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Lord of the Law
The fathers of American independence founded their case on “that wonderful Edward Coke … masterful, masterless man,” who made two English kings bow to the common law
June 1957 | Volume 8, Issue 4
A nation that has weathered a successful revolution, at once sweeps a prideful arm over the blackboard and erases all previous national history. It is a naïve and very human gesture. We saw it in Russia after 1917, in France after 1789, in North America after, let us say, 1787 and the Constitutional Convention. The United States, standing tall if a bit uncertain on its feet, cast off the hand of the mother country and along with it cast off family tradition. For the ensuing century, American historians began their story with the Pilgrim fathers—no earlier. And every word aimed for the proud beginnings of rebellion: Boston Massacre, Patrick Henry, the Continental Congress, Lexington Common and the first bloodshed.
Ideologically, it is an intriguing situation because, prior to 1776 and the actual breaking point, our patriot fathers used their English heritage as strengthening propaganda for rebellion. Britain, they said, had betrayed her ancient constitutional principles. She had taxed without representation, she had quartered troops upon the citizenry in time of peace, she had imprisoned men for speaking their minds in duly elected representative assemblies. We must therefore fight this betrayal and win free. John Adams, seeking to rouse his countrymen, found his inspiration in English books on law and government, books written in London, Sussex, Hampshire. To the Continental Congress in Philadelphia, to the Boston Sons of Liberty, John Adams quoted Locke, Harrington, Sir Edward Coke, calling England to bear witness against England, invoking the enemy’s glorious past to refute the threatening, inimical present—daring America to live by teachings which the parent country had denied her child.
There were others whom Adams might have cited: Sir John Eliot, who died in prison for freedoms which today we inherit; Chief Justice Sir Matthew Hale; Plowden, the early law reporter; or that great Thirteenth-Century judge, Henry de Bracton, who declared the king was “under God and the laws.” The tale and the tradition go back, one might say, to Magna Carta. Yet as focus for a study of Anglo-American constitutional history, no figure stands out with clearer pertinence than Sir Edward Coke, who was Queen Elizabeth’s attorney general and later chief justice under James, first Stuart king of England. The volumes that Coke wrote—law Reports and Institutes, Commentary upon Littleton—remained for nearly three centuries the inspiration and the bane of law students in England and America. Even aside from his books, the facts of Coke’s life are greatly pertinent for Americans, especially his later career as judge and Parliament man. As a young attorney general, Coke was ruthless, expedient, the Queen’s watchdog and protector against the plots and ambitions of Spain, Rome, the common enemy. The Earl of Essex, Sir Walter Ralegh, the eight young gentlemen of the Gunpowder Plot—these and a score of others Coke prosecuted, fighting from the courtroom floor with the hard and witty invective of his advocate’s craft.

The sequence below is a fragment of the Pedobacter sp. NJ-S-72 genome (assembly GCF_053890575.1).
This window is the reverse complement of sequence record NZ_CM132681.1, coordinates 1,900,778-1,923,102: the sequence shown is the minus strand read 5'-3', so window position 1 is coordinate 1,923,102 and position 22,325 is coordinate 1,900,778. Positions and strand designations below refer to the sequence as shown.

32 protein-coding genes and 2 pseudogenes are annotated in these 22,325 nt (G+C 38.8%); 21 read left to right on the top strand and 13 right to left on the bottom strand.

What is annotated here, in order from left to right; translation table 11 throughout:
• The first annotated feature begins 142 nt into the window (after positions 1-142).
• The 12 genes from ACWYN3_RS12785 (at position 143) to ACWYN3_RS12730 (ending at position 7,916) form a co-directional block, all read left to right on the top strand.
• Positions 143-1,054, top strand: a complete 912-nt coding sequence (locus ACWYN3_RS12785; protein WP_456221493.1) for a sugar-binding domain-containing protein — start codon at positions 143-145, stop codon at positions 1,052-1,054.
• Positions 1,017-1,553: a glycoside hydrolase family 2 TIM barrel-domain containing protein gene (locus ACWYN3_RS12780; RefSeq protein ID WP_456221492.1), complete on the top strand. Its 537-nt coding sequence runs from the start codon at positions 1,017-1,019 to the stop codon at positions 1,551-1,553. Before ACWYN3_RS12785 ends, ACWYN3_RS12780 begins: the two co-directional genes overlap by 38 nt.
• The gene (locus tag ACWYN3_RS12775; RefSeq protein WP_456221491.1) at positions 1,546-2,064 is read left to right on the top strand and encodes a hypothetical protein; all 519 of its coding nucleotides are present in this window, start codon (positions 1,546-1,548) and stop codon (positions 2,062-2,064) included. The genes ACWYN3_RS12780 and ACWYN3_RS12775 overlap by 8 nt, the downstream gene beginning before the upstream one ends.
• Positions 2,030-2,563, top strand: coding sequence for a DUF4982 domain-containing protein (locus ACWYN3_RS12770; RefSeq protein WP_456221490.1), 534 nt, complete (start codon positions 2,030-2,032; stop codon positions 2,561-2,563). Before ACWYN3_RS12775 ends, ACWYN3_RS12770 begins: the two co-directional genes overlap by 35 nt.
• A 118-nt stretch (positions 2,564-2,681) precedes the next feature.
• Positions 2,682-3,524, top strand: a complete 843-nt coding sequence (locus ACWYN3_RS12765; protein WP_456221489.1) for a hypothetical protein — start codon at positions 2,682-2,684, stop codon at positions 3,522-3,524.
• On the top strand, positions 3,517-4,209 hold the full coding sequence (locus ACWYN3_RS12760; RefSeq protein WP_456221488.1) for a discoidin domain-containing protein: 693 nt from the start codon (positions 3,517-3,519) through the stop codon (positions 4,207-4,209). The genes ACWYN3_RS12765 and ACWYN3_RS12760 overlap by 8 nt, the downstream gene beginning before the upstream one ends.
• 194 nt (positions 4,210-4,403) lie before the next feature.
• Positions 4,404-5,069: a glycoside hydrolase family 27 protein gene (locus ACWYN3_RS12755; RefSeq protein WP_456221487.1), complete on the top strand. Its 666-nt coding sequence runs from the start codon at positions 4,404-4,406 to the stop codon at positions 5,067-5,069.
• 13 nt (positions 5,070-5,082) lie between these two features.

For the part Coke played as Ralegh’s prosecutor, the world has not forgiven him. The scene of that dramatic trial, unfolding hour by hour in the Great Hall at Winchester, has an awful magnificence; to set it down is chilling to the biographer’s blood. By present standards of court procedure this was not a trial at all but a public inquiry into guilt already prejudged by bench and bar, and not only prejudged but proclaimed. The jury system of which English-speaking people are now so proud, in the year 1603 served only to mock the idea of justice. The prosecution’s so-called proofs would be thrown out today as absurd, matters purely presumptive. A man accused of treason was allowed no counsel; he must act as his own lawyer. Sir Walter stood in the prisoner’s box, sole spokesman for his life. What he said was eloquent, extraordinarily touching, besides which it was reasonable and, to posterity, convincing.
Yet Ralegh received sentence of a traitor’s death, convicted on the written testimony of a man who never appeared in court, though his prison was not five minutes’ walk from the courtroom. Coke’s harsh words to Sir Walter are often quoted in bar association journals: “I thou thee, thou traitor!∗
[∗ To thou a person in Elizabethan times, instead of calling him you, was proper only if he were a relative, close friend, child, or an inferior, much as the French still employ tu. To thou an equal and an enemy was an insult.]
Thou hast an English face but a Spanish heart!” It would be equable if the context were included—the judge’s terrible words when delivering sentence, his expressed reasons for not permitting Ralegh to have his one and only accuser brought to the courtroom face to face, as Ralegh requested. Should he permit that, Chief Justice Popham told the court, it would be to endanger the state! Everyone accepted the dictum, it was recognized procedure. Ralegh’s arraignment was indeed the very devil’s model of a treason trial.